A state matching fund drove up private donations to public universities, according to a study published in the American Educational Research Journal.
The study, by researchers at Southern Methodist University in Dallas, examined the results of the Texas Research Incentive Program. The program offers state matching funds for private gifts to the University of Houston, the University of North Texas, Texas Tech University, Texas State University and four University of Texas branch campuses.
Researchers found that universities in the program saw a 37.2 percent annual increase -- about $6.7 million more per year -- in private gifts made by donors when compared to what institutions that weren't in the program received.
“Our study provides new evidence that increased government support could stimulate monetary donations and help build universities’ research capacity,” Denisa Gándara, co-author and assistant professor at Southern Methodist University, said in a press release. “Government support appears to signal two things to potential donors: one, that their dollar will be worth more given the matching funds, and two, that their research for the eligible institutions is a valuable one.”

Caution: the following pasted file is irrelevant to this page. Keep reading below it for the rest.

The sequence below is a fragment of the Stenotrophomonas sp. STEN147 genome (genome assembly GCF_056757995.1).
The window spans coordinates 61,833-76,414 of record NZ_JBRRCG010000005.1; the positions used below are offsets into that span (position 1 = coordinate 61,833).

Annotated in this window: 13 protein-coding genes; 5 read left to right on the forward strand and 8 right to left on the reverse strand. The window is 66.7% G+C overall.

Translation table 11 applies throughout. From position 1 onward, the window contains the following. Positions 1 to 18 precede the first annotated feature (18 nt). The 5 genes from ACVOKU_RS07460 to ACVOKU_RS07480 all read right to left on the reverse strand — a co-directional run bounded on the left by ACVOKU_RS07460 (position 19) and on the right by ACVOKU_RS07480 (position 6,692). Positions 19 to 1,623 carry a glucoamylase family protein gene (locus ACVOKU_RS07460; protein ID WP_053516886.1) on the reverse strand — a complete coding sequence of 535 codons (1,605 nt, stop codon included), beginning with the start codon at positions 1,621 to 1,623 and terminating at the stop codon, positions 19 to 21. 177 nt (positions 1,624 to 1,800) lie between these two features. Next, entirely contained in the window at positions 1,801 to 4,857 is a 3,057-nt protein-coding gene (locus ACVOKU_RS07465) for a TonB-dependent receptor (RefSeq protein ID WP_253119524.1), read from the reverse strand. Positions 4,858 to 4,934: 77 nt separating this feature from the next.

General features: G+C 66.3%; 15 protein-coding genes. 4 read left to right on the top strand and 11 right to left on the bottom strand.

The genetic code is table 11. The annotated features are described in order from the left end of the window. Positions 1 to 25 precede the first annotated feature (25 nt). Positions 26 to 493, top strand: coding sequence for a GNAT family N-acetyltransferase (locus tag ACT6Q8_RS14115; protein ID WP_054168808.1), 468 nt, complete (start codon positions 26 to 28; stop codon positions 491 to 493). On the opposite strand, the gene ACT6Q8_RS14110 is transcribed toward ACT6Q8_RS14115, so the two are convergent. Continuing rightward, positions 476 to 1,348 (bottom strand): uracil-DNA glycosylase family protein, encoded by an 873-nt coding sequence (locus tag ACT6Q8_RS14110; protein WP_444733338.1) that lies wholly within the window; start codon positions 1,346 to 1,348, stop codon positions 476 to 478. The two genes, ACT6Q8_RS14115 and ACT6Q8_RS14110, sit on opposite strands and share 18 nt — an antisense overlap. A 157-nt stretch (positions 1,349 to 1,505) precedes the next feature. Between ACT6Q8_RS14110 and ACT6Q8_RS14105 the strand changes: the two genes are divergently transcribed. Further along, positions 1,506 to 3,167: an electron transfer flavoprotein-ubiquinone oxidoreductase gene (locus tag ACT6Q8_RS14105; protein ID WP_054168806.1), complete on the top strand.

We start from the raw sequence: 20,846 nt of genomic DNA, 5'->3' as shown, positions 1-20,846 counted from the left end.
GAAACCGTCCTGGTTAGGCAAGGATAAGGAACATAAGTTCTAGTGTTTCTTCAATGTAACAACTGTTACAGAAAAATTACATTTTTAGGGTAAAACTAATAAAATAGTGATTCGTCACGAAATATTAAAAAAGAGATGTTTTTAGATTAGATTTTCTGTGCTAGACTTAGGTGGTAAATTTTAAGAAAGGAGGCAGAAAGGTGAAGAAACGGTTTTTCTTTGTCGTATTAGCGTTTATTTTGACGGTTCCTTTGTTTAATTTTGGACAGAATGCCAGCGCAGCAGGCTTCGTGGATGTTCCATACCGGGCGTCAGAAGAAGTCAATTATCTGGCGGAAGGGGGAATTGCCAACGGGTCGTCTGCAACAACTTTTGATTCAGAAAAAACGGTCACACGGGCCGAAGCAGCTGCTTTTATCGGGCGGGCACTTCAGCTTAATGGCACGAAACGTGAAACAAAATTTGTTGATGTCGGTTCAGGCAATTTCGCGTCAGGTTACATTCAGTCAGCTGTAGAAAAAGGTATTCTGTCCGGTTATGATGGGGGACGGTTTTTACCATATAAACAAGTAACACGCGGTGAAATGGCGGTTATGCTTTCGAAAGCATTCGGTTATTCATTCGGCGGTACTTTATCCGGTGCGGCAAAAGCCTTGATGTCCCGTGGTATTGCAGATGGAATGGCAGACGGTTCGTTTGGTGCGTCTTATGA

Researchers pointed out that several questions remain unanswered, including whether the program's model increases institutional inequity over time.